Weah has made no mention of pursuing former officials of President Ellen Johnson Sirleaf’s administration already indicted and facing prosecution. He did not say anything about providing money to prosecute the Global Witness case, the biggest corruption case ever in the history of the country, another key promise he made to voters. What he did say was that he “will build on the institutional gains made by President Ellen Johnson Sirleaf to improve the lives of the people of Liberia and build new institutions where necessary to protect rights and promote inclusivity.”
Other steps, he said, will include positively impacting the lives of grass rooters, who are popularly known as the masses, assembling a government that is committed to fighting for the ideals that inspired the CDC campaign and dedicating their time to empowering Liberians.
There are other elements to the Weah brand that helped him get elected, among them was how he was going to handle corruption and alleged corrupt officials, to which has not said anything for now. However, many in the public now believe that he downplayed and virtually ignored the issue on the campaign trail by refusing to say directly if he had any interest in prosecuting corrupt officials.
Will such apparent indifference to these concerns dog his popularity and that of his government?
Cllr. Jonathan Massaquoi in an interview with the Daily Observer believes that nobody should think the Weah-led government will make as its first priority spending scarce resources to prosecute indicted former public officials like Tyler.
“Prosecuting depends on the discretion of the president-elect; in the case of the Global Witnesses report, the incoming government will not want to spend a million just to fight that case,” Massaquoi said. Yet, if the Finance Ministry fulfilled all of the requests issued by the Minister of State to enable the SPTF between October 2016 and October 2017, then it is fair to say that the Government of Liberia has so far spent US$750,000 on the Task Force.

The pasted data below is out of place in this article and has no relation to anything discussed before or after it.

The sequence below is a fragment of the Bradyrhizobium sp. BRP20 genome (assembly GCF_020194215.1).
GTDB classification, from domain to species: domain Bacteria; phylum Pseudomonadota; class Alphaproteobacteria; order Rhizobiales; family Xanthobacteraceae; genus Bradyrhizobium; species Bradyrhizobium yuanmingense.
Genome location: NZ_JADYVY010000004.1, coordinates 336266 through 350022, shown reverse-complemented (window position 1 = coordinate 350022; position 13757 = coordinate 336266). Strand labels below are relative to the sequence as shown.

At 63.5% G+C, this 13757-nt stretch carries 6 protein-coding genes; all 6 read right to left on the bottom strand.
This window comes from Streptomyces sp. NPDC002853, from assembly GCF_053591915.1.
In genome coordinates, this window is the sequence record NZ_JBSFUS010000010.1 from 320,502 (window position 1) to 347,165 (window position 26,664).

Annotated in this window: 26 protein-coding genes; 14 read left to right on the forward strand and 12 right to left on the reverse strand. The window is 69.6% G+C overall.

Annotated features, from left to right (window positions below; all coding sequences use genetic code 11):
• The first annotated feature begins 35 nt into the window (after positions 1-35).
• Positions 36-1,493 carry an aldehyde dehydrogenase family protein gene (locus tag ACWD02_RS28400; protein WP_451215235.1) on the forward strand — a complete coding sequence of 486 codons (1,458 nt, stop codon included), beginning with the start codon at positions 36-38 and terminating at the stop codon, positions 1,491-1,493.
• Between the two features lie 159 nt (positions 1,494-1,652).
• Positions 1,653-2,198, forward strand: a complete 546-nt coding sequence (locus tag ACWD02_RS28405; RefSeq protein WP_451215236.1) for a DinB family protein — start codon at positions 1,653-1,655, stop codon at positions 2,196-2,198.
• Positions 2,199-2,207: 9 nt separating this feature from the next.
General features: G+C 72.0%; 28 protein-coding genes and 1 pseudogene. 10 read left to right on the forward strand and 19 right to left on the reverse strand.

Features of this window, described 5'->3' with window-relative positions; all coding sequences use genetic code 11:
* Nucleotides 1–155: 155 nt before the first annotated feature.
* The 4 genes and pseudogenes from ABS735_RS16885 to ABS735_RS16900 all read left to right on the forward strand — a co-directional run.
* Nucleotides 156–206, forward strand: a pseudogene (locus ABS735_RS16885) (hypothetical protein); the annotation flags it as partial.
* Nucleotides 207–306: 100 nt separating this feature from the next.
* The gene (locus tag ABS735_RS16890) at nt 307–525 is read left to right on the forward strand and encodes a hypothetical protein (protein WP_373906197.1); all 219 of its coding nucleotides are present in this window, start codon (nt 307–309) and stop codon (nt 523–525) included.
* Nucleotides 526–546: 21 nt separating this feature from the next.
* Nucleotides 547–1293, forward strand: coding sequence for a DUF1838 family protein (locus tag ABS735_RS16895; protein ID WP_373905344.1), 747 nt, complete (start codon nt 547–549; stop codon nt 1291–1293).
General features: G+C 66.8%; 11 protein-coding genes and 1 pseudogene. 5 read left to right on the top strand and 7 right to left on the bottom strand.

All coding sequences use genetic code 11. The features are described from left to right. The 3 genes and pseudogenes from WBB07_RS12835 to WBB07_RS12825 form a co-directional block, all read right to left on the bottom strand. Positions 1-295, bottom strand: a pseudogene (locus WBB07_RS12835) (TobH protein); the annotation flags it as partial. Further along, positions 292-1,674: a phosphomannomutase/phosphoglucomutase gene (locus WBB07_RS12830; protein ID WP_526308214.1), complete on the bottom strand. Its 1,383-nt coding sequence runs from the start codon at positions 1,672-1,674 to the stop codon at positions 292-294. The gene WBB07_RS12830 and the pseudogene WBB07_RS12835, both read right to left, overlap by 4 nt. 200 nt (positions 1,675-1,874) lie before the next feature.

“This is not the government’s priority case, so do you think they will be interested in that direction? They will be thinking about building schools, hospitals and roads throughout the country, more than prosecuting corrupt past officials.”
The Global Witness report, entitled “The Deceivers” and published on May 11, 2016, alleged that Sable Mining Africa, Limited acquired a stake in Delta Mining, which was operating in Liberia, and devised a scheme and system to bribe officials of the Government of Liberia to change the Public Procurement Concession Commission (PPCC) Act for Sable Mining to obtain prized mineral concessions below market prices, principal among which is the Wologizi Mountain range in Lofa County.
According to the report, Tyler advised that he knew the importance of the procurement laws and that he could help Sable Mining get the changes quickly for US$250,000, of which he allegedly received US$75,000.
Tyler, however, denied the allegations levied against him. So far the the matter remains undecided at Criminal Court ‘C’ due to the lack of funding to continue with the case.